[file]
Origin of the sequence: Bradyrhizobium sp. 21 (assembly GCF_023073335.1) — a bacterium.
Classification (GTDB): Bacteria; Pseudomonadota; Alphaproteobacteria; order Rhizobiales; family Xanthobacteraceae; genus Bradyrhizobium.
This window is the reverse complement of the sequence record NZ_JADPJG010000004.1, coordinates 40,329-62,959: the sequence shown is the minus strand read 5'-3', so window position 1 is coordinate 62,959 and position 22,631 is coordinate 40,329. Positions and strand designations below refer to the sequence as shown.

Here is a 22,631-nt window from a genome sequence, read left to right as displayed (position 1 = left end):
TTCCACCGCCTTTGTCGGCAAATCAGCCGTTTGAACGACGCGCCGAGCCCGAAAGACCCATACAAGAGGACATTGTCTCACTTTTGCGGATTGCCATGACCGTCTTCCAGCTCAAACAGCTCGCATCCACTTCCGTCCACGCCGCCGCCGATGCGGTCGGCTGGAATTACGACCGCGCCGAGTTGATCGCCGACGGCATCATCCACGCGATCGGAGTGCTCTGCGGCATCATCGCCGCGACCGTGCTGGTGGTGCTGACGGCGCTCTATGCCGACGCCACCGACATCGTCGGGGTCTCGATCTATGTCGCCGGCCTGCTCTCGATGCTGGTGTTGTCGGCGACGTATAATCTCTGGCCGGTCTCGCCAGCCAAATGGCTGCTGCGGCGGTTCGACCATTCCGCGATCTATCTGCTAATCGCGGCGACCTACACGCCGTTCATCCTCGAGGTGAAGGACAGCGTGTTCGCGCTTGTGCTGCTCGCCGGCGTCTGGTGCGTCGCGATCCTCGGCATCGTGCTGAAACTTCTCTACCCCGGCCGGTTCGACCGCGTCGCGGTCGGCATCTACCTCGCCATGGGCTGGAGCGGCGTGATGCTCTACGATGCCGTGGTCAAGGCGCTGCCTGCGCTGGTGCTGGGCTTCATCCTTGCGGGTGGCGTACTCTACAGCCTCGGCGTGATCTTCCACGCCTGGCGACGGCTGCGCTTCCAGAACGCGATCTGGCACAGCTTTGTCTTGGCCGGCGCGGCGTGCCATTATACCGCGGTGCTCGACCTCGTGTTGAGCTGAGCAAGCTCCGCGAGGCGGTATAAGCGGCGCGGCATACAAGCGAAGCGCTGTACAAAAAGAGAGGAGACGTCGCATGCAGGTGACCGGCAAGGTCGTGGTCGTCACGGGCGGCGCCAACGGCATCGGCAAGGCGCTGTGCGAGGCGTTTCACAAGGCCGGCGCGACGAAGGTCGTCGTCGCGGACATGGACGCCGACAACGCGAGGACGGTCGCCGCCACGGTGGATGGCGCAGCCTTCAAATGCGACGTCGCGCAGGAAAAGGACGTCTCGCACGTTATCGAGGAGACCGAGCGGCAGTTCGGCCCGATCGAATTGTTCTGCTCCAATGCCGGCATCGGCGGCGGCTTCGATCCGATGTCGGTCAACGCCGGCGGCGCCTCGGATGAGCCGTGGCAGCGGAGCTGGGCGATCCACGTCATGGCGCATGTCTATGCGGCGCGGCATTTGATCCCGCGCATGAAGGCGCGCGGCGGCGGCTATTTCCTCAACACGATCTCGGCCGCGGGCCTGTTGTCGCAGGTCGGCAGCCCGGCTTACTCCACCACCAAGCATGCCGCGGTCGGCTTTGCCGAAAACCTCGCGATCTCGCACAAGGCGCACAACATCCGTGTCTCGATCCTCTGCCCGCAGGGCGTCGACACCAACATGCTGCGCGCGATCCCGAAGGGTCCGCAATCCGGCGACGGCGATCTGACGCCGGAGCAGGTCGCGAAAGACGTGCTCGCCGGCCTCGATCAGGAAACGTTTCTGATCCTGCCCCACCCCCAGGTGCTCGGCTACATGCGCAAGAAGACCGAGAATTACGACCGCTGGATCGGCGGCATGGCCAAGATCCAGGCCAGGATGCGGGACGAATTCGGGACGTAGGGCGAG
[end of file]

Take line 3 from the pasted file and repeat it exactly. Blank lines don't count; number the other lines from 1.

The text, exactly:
This window is the reverse complement of the sequence record NZ_JADPJG010000004.1, coordinates 40,329-62,959: the sequence shown is the minus strand read 5'-3', so window position 1 is coordinate 62,959 and position 22,631 is coordinate 40,329. Positions and strand designations below refer to the sequence as shown.